After the mothers’ problems subsided, we had the idea to continue the microcredit program for the girls after graduation. We started a ten day business crash course for the girls who have graduated where we work with them to develop their own business plans. We critically punch holes through the plan until we think it is viable. Then we give them a little support to help them start their businesses. As we are speaking, a few of them are running their own little salons and boutiques. In addition to this, we created a scholarship for the girls who are college-bound.
It sounds like you try to constantly adapt to the girls' needs?
That is exactly how KSGA is growing, through adaptation. As another example, when we first started the school we noticed the girls were lying on their desks during lunch time. Normally, in Kenya all the students go home to eat lunch with their families. These girls were staying at the school. We realized there was no food waiting for them at home. So, with our pocket money we started a feeding program. It still goes on today! For some of the girls, that is the only meal they will have all day.
As we grew, we started accepting girls that had no interest in playing soccer. They all needed our help. At one point I noticed that my soccer girls would come to me every once and awhile asking for money for a sandwich. They always seemed very uncomfortable in these conversations. I got concerned about the rest of the girls and went to the school register. There I noticed that every month each girl would miss five days of school consecutively. If you add that up for the whole year it amounts to almost a semester of missed classes.
I knew that we needed to have better sanitation facilities so that these girls could continue to come to school during their periods. We are constantly trying to ask ourselves, “What can we do next?” Some of our girls have very hard situations at home. They stay late after school and they come around to the school even on breaks. They have so many challenges at home: no electricity, no water, sometimes not even a meal. So, we have decided that our next move is to establish a boarding facility that doubles as a community center. This could serve as a safe space for the students to stay, do homework, and gather. We are also in communication with a U.S. university that wants to help us bring a social worker to the school permanently.
During the last two and a half years, these students have been advocating for a safe and secure place to live but also to study. They are going home to places with no electricity where they have to work for five or six hours after school to support their families. They have no chance to study. If these girls want a shot at a life after high school, whether that means college or a business, they need that time to study. Our idea is to create a space that has 24 hour access to electricity which is safe, has academic support, and other support that addresses the mental and health challenges. We hope the facility will encourage other organizations to help us create a large holistic approach to poverty alleviation.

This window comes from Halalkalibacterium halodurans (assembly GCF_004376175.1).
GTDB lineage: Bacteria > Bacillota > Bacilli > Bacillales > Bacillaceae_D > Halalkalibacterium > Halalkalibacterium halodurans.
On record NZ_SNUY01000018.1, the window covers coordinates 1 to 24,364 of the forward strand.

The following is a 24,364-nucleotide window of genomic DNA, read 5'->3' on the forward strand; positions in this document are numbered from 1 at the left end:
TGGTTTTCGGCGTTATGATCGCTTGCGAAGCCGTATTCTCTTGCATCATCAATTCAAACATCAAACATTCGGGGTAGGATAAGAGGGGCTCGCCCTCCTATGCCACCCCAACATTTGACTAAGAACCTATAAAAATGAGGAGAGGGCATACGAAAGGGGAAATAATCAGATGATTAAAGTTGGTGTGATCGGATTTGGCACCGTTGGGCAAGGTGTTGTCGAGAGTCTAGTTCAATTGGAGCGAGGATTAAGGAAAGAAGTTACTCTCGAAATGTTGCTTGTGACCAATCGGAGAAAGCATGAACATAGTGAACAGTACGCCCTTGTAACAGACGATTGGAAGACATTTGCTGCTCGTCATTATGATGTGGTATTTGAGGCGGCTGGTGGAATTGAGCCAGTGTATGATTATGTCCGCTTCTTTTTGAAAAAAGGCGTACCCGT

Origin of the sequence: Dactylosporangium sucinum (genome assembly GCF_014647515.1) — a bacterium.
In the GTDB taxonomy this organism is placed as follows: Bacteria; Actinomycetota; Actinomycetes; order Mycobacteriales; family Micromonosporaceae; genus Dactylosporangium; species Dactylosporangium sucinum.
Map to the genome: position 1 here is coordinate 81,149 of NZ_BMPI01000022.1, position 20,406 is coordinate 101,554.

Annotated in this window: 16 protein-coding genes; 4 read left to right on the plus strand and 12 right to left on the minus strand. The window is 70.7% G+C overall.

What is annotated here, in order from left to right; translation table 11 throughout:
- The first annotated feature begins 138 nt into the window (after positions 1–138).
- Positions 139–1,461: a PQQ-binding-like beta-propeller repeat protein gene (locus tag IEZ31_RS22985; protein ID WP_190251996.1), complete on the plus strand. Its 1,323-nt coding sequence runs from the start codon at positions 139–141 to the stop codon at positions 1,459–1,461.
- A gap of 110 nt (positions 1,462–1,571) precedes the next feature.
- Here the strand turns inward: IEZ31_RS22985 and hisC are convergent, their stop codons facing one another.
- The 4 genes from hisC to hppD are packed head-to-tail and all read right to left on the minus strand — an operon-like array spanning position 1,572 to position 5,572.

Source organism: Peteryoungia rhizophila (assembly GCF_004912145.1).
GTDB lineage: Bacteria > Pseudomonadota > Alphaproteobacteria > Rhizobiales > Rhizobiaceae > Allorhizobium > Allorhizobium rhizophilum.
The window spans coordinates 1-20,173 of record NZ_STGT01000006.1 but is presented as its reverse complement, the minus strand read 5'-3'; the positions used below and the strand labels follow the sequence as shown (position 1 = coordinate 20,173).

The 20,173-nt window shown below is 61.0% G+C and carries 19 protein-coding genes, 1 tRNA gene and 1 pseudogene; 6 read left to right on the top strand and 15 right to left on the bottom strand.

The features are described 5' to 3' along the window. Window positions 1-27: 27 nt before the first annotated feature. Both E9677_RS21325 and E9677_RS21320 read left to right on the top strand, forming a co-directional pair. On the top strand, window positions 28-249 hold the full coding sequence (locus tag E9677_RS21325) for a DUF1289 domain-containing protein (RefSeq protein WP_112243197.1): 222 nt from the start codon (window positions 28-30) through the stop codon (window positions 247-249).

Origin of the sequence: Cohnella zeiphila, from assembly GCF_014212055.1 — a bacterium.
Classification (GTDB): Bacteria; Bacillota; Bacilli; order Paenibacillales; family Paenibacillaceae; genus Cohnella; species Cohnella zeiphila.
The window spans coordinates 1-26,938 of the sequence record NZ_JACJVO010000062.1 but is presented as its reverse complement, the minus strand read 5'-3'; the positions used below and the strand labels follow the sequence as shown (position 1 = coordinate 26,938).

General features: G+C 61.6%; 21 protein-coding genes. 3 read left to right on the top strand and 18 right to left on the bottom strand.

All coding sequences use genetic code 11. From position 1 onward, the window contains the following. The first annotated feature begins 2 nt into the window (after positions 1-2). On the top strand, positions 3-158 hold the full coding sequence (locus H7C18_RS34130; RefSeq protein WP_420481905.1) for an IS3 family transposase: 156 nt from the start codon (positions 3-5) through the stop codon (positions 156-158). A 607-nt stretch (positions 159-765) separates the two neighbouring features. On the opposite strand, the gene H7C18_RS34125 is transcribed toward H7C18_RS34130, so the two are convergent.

Are the fathers or boys of the community ever unsupportive about the girls continuing their education?
A number of challenges come from the homes. I am just thankful that they have taken the first step by letting these girls come to school. It is especially difficult with girls who do not have parents because of HIV. This disease is taking its toll in the slums. So we’re dealing with kids who don’t have parents and they’re living with relatives. We have a number of students that are directly under the custody of KGSA because the government thought this is the best way. Our program director, Richard Teka, is known by the local police chief and the local clinic because he is always running around handling the issues the girls bring from their homes. Those are some of things that are really pushing us to build a boarding facility.
Where do the girls that are under the guardianship of KGSA live currently?
We pay to rent places where they can live in safety. The most interesting thing is that some of the alumni and female teachers from KGSA have taken these girls in under their wings.
Has your Muslim faith played a role in your founding of KGSA?
Yes, Islam plays a clear role in my motivations. In Islam, they say searching for knowledge is a must for every male Muslim and female Muslim. That is a foundational teaching of Islam. We are taught from a very young age at madrasa that looking for knowledge is a requirement for every Muslim regardless of gender. Modern Muslims do not question this order. It is written in the Qur’an. Our priority must be to search for knowledge. By offering these girls an opportunity to gain knowledge, I am affirming my faith.